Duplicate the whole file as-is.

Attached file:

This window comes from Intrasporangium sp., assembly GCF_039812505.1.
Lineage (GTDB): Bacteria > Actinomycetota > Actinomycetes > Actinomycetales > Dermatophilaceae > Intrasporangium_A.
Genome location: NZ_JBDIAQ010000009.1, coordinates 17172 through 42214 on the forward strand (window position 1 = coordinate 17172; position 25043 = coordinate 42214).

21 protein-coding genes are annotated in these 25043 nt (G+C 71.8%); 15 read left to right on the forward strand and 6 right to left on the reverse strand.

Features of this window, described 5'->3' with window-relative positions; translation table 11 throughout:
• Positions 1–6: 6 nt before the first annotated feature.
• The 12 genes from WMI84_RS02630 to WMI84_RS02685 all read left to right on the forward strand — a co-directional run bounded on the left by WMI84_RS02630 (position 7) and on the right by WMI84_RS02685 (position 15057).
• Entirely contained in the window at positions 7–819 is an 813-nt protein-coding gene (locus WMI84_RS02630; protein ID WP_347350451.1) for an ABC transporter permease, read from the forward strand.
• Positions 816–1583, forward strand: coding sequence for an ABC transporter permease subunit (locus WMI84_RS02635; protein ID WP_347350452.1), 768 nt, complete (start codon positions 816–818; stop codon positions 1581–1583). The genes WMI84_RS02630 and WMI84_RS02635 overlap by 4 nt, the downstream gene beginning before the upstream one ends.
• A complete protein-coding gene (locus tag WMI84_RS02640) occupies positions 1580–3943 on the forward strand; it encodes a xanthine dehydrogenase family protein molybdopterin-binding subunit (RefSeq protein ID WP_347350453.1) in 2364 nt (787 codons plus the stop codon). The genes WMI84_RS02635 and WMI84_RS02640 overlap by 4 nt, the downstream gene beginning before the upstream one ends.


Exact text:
This window comes from Intrasporangium sp., assembly GCF_039812505.1.
Lineage (GTDB): Bacteria > Actinomycetota > Actinomycetes > Actinomycetales > Dermatophilaceae > Intrasporangium_A.
Genome location: NZ_JBDIAQ010000009.1, coordinates 17172 through 42214 on the forward strand (window position 1 = coordinate 17172; position 25043 = coordinate 42214).

21 protein-coding genes are annotated in these 25043 nt (G+C 71.8%); 15 read left to right on the forward strand and 6 right to left on the reverse strand.

Features of this window, described 5'->3' with window-relative positions; translation table 11 throughout:
• Positions 1–6: 6 nt before the first annotated feature.
• The 12 genes from WMI84_RS02630 to WMI84_RS02685 all read left to right on the forward strand — a co-directional run bounded on the left by WMI84_RS02630 (position 7) and on the right by WMI84_RS02685 (position 15057).
• Entirely contained in the window at positions 7–819 is an 813-nt protein-coding gene (locus WMI84_RS02630; protein ID WP_347350451.1) for an ABC transporter permease, read from the forward strand.
• Positions 816–1583, forward strand: coding sequence for an ABC transporter permease subunit (locus WMI84_RS02635; protein ID WP_347350452.1), 768 nt, complete (start codon positions 816–818; stop codon positions 1581–1583). The genes WMI84_RS02630 and WMI84_RS02635 overlap by 4 nt, the downstream gene beginning before the upstream one ends.
• A complete protein-coding gene (locus tag WMI84_RS02640) occupies positions 1580–3943 on the forward strand; it encodes a xanthine dehydrogenase family protein molybdopterin-binding subunit (RefSeq protein ID WP_347350453.1) in 2364 nt (787 codons plus the stop codon). The genes WMI84_RS02635 and WMI84_RS02640 overlap by 4 nt, the downstream gene beginning before the upstream one ends.